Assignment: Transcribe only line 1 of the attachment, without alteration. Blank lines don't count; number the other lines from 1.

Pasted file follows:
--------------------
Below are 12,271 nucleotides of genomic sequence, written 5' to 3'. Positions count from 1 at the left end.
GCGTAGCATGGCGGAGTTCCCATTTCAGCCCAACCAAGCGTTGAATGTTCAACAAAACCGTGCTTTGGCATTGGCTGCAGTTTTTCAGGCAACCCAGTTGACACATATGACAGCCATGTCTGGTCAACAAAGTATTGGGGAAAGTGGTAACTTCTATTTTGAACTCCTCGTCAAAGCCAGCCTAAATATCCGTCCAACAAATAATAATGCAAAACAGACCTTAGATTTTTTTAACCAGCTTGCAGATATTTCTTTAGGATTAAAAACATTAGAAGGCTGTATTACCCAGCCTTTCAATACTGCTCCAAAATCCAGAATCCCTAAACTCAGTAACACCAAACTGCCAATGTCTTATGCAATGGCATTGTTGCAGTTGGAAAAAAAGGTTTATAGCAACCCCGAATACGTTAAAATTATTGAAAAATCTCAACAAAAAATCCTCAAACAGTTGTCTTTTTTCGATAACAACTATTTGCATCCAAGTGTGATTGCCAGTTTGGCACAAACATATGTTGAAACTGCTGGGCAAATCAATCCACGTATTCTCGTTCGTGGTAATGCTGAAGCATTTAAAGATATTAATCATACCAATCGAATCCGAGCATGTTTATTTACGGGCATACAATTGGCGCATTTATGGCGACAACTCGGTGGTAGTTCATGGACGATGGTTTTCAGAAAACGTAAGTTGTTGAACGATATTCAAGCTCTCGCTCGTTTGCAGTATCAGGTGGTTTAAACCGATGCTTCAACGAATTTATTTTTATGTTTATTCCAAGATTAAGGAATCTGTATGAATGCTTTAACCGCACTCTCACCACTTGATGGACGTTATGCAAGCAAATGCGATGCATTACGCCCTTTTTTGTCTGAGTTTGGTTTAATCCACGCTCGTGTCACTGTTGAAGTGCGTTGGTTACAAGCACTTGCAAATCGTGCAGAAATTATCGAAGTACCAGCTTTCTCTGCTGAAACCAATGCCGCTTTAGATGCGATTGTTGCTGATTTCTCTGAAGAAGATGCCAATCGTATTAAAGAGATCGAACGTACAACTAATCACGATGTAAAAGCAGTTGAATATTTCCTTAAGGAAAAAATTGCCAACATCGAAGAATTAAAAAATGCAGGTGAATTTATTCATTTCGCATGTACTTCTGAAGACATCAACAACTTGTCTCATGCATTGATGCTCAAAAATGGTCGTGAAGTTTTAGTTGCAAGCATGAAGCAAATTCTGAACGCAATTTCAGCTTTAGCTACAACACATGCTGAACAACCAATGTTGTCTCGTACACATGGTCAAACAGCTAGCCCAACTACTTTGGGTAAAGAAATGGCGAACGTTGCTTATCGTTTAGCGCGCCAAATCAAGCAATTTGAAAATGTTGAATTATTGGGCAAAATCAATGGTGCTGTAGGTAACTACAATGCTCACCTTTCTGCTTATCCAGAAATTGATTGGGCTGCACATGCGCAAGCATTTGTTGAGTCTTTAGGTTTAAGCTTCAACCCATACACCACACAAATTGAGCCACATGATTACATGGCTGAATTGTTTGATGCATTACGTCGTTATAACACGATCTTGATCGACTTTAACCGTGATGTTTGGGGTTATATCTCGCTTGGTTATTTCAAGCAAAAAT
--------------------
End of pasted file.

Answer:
Below are 12,271 nucleotides of genomic sequence, written 5' to 3'. Positions count from 1 at the left end.